Exclusive Interview: Nets Coach Jason Kidd Dishes on Coaching, Meditation, Golf and the NBA Playoffs

By Lenn Robbins | @lennrobbins
BROOKLYNNETS.COM

Sitting at an outdoor lounge in a Miami hotel on April 7, Brooklyn Nets coach Jason Kidd was finally able to exhale. It was six days after the Nets, who opened the season 10-21 with injuries to several key players, had clinched a playoff berth with a convincing win over the Houston Rockets. Kidd, the rookie NBA coach, had silenced doubters for at least one day. He knew there were bigger challenges to come.

The Nets, having set a franchise-record with 15 straight home wins in Barclays Center, open the playoffs on Saturday in Toronto(12:30pm; ESPN). Tickets are on sale at BrooklynNets.com.

As he sipped an iced tea, a relaxed Kidd spoke with BrooklynNets.com about his golf game, his first season as a coach, meditation, and his thoughts on what he would consider a successful season.

Q. If you could wave a magic wand, what's the one part of your golf game you'd like to improve.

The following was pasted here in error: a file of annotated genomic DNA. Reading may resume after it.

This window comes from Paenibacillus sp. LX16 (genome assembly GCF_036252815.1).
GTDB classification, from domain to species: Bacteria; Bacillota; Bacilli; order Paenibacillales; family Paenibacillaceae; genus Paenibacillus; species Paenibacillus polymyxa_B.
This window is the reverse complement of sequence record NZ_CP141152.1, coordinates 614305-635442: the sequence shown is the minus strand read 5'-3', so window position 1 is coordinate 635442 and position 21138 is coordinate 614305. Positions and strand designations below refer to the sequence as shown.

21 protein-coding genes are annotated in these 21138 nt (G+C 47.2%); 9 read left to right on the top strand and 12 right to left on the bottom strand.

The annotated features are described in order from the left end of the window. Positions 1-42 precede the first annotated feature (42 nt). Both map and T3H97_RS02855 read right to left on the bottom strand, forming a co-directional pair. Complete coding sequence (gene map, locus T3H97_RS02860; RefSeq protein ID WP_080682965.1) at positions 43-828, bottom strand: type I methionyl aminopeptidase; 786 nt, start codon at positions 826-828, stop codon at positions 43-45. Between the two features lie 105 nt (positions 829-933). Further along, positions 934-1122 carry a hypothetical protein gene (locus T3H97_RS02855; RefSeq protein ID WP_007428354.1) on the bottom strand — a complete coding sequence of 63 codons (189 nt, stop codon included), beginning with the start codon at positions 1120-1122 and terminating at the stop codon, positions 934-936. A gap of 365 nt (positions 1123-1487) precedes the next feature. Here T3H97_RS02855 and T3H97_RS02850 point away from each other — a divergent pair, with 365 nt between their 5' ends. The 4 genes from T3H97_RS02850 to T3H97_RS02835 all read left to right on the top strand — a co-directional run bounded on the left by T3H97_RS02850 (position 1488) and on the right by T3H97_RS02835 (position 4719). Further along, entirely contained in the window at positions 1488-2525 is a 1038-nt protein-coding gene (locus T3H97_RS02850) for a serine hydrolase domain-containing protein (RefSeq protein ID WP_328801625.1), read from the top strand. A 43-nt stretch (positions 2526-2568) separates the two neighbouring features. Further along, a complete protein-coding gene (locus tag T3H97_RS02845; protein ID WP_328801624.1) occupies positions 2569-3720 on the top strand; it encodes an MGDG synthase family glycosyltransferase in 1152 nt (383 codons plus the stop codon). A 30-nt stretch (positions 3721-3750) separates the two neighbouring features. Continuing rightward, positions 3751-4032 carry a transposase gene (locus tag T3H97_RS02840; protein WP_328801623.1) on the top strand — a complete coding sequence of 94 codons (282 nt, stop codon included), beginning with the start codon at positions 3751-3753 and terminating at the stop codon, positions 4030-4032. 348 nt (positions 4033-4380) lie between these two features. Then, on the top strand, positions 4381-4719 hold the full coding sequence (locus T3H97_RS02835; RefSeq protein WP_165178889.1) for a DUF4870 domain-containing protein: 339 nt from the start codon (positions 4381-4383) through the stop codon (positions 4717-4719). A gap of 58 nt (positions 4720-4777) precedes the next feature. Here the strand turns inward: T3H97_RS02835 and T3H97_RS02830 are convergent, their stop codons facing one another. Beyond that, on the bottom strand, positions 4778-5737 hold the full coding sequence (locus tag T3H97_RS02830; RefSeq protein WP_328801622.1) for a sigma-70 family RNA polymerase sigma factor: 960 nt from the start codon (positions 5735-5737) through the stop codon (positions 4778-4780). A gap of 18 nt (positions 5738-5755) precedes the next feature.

A. Short game.

Q. Who is the one pro golfer you'd like to play a round with?

A. I've played with Phil [Mickelson]. Last year I played with Henrik Stenson. But I'd like to play with Tiger.

Q. What's the one golf course you'd like to play?

A. Augusta. It's during our season and they close it right after the Masters. One day, Augusta.

Q. What have you learned about Kevin Garnett that you didn't know until you got into this player-coach relationship?

A. His work ethic. You hear about it. I got to see a little of it on Team USA. But to see it every day and to see how consistent he is with it, it's unbelievable.

Q. Was there an “Ah!” moment with KG, a moment you were watching film late at night or early one morning, heard someone shooting, and knew it was him?

A. It's just him. I think it's the opposite. If you're doing film and you don't hear a [ball] bounce or you don't hear someone in the gym, you're like, “Did KG come in? What's wrong?” Or Paul [Pierce]. “What's wrong?”

Q. What have you learned about Paul Pierce?